Welcome to the Cold War without the communism

Welcome to the Cold War without the communism

More than six months after the war on Ukraine started, the worldwide fracture it set off is hardening.

Russia’s invasion has encountered recent setbacks, with Ukraine retaking some territory in a recent counteroffensive.

The US and its NATO allies, meanwhile, are preparing for a drawn-out conflict, and US diplomatic, military and intelligence leaders all alluded this week to a long-term future of US opposition to Russia with a fortified Ukraine in the middle.

US Secretary of State Antony Blinken announced more aid to Ukraine during a surprise stop in Kyiv this week, and later, during a press conference at NATO headquarters in Brussels, said the conflict “is likely to go on for some significant period of time.”

Key lines: The analysis is being conducted in conjunction with the Ukrainians and if approved by President Joe Biden it could lead to years of future arms sales and the establishment of a long-term military training program by the US. It would be presented to Kyiv as an assessment, but it would provide a clear road map showing how the US believes it should develop its military.

Read Starr’s full report.

“Russia is going to pay a very heavy price, I think over a long period of time,” CIA Director Bill Burns said at a cybersecurity conference in Washington on Thursday, arguing the weakness of Russia’s military has been exposed and its economy has been hurt.

I went to Steve Hall, the former CIA chief of Russia operations and a AWN contributor, for his take on what’s happening both in geopolitics around the world and specifically in Russia.

Our phone conversation, edited for clarity and length, is below.

A Cold War minus communism

WHAT MATTERS: We had the Cold War and then we had the period in between. How do you view this period we’re entering now?

HALL: This was to some extent in place before, but I think now it’s really coming into stark relief. When you’ve got things like Russia going to Iran and North Korea to help them arm their military, when you’ve got (Russian President Vladimir) Putin traveling to meet with the Chinese (president) and both of them sort of overtly actually saying we are joining forces to fight the cause of liberalism spreading across the world led largely by the United States.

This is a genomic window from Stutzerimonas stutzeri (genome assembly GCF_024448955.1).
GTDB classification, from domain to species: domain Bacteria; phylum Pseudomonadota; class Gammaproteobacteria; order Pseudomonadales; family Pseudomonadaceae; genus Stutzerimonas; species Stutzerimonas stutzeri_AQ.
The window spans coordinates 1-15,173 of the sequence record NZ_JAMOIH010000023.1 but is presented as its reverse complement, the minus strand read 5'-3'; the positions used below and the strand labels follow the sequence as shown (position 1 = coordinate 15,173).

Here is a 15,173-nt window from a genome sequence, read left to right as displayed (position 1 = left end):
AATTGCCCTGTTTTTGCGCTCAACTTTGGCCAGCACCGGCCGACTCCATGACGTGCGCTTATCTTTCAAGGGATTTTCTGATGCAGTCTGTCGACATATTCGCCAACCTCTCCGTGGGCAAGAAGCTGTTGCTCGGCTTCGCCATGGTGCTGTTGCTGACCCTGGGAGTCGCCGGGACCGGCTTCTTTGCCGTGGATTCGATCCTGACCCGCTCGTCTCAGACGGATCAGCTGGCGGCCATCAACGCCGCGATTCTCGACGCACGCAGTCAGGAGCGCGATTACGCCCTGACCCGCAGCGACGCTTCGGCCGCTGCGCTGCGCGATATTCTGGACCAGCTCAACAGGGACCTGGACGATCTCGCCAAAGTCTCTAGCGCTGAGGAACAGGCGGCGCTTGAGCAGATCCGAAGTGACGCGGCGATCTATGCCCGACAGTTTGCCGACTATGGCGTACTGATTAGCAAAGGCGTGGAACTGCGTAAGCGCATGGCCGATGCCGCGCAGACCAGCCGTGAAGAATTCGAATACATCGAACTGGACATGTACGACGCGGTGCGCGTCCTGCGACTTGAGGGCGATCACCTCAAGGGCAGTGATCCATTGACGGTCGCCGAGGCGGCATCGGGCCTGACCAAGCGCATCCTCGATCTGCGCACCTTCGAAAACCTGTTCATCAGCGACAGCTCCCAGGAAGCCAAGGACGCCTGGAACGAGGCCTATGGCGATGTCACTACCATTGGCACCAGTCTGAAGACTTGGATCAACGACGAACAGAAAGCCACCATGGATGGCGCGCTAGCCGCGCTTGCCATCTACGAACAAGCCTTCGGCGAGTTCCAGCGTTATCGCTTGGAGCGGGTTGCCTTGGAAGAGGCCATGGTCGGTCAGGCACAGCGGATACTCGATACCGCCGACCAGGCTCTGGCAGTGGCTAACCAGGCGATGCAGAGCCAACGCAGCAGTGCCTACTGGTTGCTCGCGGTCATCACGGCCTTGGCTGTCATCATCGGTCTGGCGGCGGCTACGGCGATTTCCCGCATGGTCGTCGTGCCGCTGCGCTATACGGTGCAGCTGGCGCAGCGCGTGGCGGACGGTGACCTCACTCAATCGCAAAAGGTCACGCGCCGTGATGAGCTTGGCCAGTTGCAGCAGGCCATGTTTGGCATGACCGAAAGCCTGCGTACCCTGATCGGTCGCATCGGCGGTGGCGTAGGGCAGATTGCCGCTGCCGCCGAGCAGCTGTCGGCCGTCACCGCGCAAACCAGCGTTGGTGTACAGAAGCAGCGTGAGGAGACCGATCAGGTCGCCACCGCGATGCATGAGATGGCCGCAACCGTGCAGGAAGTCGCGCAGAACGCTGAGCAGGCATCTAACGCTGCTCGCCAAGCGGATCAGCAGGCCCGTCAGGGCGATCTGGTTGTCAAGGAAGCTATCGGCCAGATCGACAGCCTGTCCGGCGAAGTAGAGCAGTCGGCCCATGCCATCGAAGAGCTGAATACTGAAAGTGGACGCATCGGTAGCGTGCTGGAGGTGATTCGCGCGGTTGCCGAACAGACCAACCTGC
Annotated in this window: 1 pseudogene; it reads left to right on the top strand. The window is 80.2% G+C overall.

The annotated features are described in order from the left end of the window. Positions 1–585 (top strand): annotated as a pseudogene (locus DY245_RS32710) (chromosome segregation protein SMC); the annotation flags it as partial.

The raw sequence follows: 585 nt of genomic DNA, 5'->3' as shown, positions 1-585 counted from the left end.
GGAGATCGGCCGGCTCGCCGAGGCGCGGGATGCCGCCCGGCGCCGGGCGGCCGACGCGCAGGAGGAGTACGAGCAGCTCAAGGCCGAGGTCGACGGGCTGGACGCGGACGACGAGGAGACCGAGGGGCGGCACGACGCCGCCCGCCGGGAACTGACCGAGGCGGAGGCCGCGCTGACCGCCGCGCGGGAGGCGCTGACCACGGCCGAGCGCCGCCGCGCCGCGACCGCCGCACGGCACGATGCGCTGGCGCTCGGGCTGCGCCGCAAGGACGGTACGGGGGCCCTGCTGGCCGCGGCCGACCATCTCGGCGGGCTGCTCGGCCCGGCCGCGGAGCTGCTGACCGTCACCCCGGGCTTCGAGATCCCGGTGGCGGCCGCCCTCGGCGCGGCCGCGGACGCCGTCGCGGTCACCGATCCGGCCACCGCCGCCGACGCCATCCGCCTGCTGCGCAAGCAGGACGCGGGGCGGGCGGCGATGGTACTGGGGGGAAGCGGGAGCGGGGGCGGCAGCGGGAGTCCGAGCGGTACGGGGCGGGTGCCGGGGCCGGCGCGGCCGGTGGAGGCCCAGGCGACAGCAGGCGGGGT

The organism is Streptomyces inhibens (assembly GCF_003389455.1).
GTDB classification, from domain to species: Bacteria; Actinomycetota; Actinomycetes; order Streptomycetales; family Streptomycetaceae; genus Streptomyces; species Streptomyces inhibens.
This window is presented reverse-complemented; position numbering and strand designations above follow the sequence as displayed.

It’s almost like it’s another Cold War, but minus the communism element that made it so nice, in retrospect. In the era of the Cold War, you could say, well, the bad guys, it’s all the “commies,” and then there’s the rest of us good guys.

I still think to a certain extent that’s right, because now you can substitute communism for authoritarianism and dictatorships. Nevertheless, the world is dividing itself up into more or less liberal Western camps and more authoritarian camps.

It’s not just Russia, China, Iran and North Korea. It’s Venezuela, Cuba. It’s other places as well, perhaps the Philippines, depending on who’s president these days. I think that’s kind of how things are shaping up for the foreseeable future.

Is the US waging proxy war on Russia as Russia alleges?

WHAT MATTERS: The Russians have said that the US and NATO are essentially waging proxy war on them. Is that how Americans should view it?

HALL: First of all, I think any time anybody inside of Russia, especially if they’re associated with Putin or the Kremlin, says anything, you’ve got a prima-facie case for questioning the veracity of it and also questioning whether or not it’s more of a disinformation operation – and I think that’s what this is.

A lot of it depends on how you define proxyism. I think there’s a lot of important differences that the Russians don’t want to raise. It’s the same sort of theme when you talk about things they like to talk about, like NATO expansion. There’s this idea that the United States is this world hegemon and can just boss other countries around and tell them what to do.